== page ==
If the fashion magazines have any say in the matter, your sunglasses this summer will be decorated with over-the-top embellishments and bling, or will make you look like you belong in a spy movie. Probably, though, you want something you can actually wear to the pool or grocery store. Is there a happy medium between this year’s Coachella craze and a merely serviceable pair of shades?
Yes! And you will be happy to know that there are sunglasses to fit your needs and your budget. Here are some options for keeping those rays at bay.
Vintage, Sport, and Vintage+Sport
Sunglasses have long taken on vintage styles: cat-eye, horn rims, and large mod types have been popular for years. Sporty frames were usually popular with those who played hard. Now, with the rise of “athleisure” clothing (think yoga pants for everyday and sweatshirt styling on fancier clothes) sunglass styles also blend athletic and chic. This means sleeker styling for performance wear, and more durable fashion choices.
Your Style, Brightened Up a Bit
There’s little chance this season that you won’t find sunglasses that match your personality. Along with the perennially popular black and tortoise-shell frames are opaque sea glass and hard candy colors, nautical blues, floral and lace patterns, shiny or matte finishes, and even sport-car styling. Not surprisingly, recent trends in eyewear—like metal rims or bridges, clear frames, or the I’ve-been-studying-all-day scholarly look—have translated to sun wear. What’s not so hot? Wide temples, although performance brands like Costa offer them on certain styles that are selling well.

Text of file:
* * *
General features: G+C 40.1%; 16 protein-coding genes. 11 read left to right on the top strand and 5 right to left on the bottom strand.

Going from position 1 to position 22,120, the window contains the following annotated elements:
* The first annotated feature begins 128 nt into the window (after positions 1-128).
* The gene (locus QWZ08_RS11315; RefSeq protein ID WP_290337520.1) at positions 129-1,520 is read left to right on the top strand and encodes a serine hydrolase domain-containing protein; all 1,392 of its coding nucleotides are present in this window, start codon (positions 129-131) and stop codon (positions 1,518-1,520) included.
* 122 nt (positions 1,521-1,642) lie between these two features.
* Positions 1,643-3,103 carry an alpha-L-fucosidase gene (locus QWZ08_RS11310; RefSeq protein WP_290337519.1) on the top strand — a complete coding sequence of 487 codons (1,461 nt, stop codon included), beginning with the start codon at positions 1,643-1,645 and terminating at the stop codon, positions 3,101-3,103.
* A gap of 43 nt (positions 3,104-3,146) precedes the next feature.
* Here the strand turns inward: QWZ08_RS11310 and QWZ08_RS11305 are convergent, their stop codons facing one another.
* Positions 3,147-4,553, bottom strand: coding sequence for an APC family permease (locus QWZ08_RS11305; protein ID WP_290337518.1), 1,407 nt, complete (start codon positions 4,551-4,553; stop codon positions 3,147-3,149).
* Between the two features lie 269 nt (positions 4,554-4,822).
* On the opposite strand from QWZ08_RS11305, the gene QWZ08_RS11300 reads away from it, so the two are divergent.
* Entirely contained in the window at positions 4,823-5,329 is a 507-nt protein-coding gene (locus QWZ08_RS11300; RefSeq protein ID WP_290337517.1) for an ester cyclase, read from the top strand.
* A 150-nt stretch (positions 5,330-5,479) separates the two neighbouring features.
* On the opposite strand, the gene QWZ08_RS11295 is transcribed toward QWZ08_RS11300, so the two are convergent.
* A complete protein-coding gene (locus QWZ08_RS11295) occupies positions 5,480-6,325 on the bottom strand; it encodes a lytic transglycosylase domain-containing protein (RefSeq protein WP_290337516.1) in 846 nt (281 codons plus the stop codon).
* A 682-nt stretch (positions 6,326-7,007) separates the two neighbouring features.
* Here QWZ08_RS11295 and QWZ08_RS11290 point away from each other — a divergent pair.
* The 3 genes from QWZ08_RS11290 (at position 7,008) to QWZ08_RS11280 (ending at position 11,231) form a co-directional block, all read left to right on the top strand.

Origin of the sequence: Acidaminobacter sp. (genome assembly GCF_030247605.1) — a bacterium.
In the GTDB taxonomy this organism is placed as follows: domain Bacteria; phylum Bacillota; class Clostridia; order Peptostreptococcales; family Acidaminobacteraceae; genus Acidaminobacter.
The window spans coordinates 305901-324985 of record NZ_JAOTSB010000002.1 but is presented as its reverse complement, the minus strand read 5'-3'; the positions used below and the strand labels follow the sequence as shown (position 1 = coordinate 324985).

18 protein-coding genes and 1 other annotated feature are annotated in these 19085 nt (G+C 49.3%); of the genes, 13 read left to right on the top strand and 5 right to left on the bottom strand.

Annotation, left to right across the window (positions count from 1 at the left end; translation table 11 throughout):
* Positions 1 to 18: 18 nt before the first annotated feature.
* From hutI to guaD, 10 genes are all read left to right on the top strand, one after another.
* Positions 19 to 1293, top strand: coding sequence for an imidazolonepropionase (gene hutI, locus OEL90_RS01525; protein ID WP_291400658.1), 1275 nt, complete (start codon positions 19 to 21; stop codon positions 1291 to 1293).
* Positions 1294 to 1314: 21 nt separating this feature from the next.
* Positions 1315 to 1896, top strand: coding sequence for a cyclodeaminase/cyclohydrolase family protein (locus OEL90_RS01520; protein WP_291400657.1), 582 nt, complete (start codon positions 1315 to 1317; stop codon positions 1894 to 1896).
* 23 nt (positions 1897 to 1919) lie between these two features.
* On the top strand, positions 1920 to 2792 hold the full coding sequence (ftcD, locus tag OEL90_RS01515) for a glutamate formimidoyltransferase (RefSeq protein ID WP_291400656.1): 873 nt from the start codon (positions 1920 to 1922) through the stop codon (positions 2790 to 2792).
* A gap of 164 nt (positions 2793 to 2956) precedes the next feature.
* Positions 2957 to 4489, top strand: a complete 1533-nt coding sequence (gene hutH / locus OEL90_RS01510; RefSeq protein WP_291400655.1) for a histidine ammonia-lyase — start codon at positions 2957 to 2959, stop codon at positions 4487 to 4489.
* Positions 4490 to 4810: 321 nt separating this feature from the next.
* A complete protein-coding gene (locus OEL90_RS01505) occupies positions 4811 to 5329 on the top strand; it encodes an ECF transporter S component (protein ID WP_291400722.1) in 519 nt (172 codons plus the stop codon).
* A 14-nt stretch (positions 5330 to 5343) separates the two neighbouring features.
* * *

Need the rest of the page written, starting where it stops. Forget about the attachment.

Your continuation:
An Over-the-top Option
If you need prescription lenses and don’t want to keep switching between everyday glasses and sunglasses, consider shades that fit over your daily pair. Fit overs used to be worn mostly by those with vision issues, but eyewear makers seeking market expansion have made them a bit more stylish for broader appeal. Just pop them over your glasses and go! Unlike flip-up or clip-on sun lenses, fit overs shield your eyes from all around. As with traditional sunglasses, prices and quality vary.
Whatever style you choose, make sure the lenses block 99% to 100% of both UVA and UVB light. This includes those labeled UV 400. If you have reason to doubt a label’s claims, we can test the lenses at Insight Eyecare using an instrument called a spectraphotometer.
By contributing writer Carol Morency